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Bangladesh 6 February 2002

Minister for Energy Orders Arrest of Journalist : Four other reporters recently threatened or assaulted by members of the BNP

In a letter addressed to the Minister for Information, Doctor Abdul Moyeen Khan, Reporters Without Borders (Reporters Sans Frontières - RSF) protested against the arrest of journalist Aminul Islam Chowdhury. "The behavior of the Minister for Energy, who apparently intervened to have the journalist arrested, is not worthy of a democratic government", stated Robert Ménard, Secretary-General of RSF. The organization asked the Minister to approach his colleagues from the Interior Ministry and the Ministry of Justice so that the journalist can be released on bail as quickly as possible. RSF also requested once more that charges still held against journalist and human rights activist Shahriar Kabir, accused of "sedition", be dropped.

According to information received by RSF, Aminul Islam Chowdhury, a reporter for the daily Dainik Ittefaq in Sirajganj (in the north of the country), was arrested by the police on January 30, 2002 at his home. Police burst into his home in the middle of the night with an arrest warrant, accusing the journalist of not having paid his electricity bill. Although he protested and showed the receipts for his payments to the police, Aminul Islam Chowdhury was taken to the police station at Sirajganj, where he remained in detention overnight. On January 31, the journalist appeared before the court at Pabna, and his lawyers requested his release on bail. This request was rejected the following day. Last September, during the election campaign, the daily Ittefaq published articles that displeased Iqbal Hassan Mahmud, the BNP candidate for the constituency, who has since become Minister for Energy. Chowdhury is a veteran of the 1971 War of Independence, and the local head of the Committee for the Removal of Collaborators and War Criminals, of which journalist Shahriar Kabir is Chairman.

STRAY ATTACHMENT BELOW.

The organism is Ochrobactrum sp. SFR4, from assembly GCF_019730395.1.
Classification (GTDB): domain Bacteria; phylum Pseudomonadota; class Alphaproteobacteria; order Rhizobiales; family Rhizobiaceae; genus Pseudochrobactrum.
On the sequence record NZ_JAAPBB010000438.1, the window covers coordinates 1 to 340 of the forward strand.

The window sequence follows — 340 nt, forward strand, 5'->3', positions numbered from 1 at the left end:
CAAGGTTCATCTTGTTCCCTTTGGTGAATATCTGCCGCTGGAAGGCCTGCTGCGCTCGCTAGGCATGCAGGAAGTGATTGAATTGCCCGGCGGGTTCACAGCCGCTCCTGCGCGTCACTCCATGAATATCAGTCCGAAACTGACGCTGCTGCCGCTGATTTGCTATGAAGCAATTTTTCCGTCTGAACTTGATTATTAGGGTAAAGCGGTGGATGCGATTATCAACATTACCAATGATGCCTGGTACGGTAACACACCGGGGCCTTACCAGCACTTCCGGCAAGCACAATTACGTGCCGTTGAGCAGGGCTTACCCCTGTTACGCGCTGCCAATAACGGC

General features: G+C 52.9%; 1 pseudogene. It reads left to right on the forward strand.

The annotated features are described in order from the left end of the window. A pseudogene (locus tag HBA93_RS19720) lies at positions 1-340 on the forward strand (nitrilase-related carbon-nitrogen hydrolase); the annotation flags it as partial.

Reporters Sans Frontières also called the Minister’s attention to recent attacks and threats to journalists carried out by activists and leaders of the BNP.

On January 1, 2002, Deep Azad, office manager for the daily Dainik Jugantor in Khulna (southeast of the country), received death threats from BNP activists. A Minister condemned these threats and confirmed that the people concerned were "criminals" and not BNP activists.

On January 5, Masum Sharif, journalist for the daily Dainik Shahnama, was attacked in Barisal (south of the country) by Juba Dal (BNP youth) activists. As the journalist was covering a brawl between two groups of young people, involving members of Juba Dal in particular, he was assaulted by one of the brothers of the leader of the party, who, with the help of another man, pushed him aside and violently attacked him.

On January 8, Tapan Basu, correspondent in Agailjhara (close to Barisal) for the daily Dainik Ajker Kagoj, received death threats from armed BNP activists. Minhaj Fakir, a member of the youth wing of the party, was furious at the publication of an article about him, and ordered a manhunt for the journalist in order to "teach him a lesson". Since then, Tapan Basu has feared for his life, and remains shut up inside his home.

On January 26, Sushanta Kanu, correspondent for the newspaper Dainik Prothom Alo in Jamalpur (north of Bangladesh), received death threats from Mahbubur Rahman Ansari, a local BNP leader. At a meeting of the Jamalpur administrative authorities, Anwaruk Kabir Talukder, Deputy Finance Minister, implied that local journalists were involved in corruption. Sushanta Kanu, chairman of the town’s press club, was indignant at the Deputy Minister’s insinuations concerning his colleagues. At the end of the meeting, BNP leaders shouted at the journalist, saying he would "pay with his life" for having insulted the Deputy Minister. Following these threats, the Jamalpur press club demanded excuses from Mahbubur Rahman Ansari. The politician’s response was to reiterate his death threats, reminding the journalist, who is a Hindu, that he might also become a victim of religion-related violence (dozens of Hindus have been attacked by members of the Muslim majority in Bangladesh). Sushanta Kanu has also received dozens of death threats on his mobile phone. The deputy chief of police for Jamalpur refused to accept the journalist’s complaint against the BNP official.




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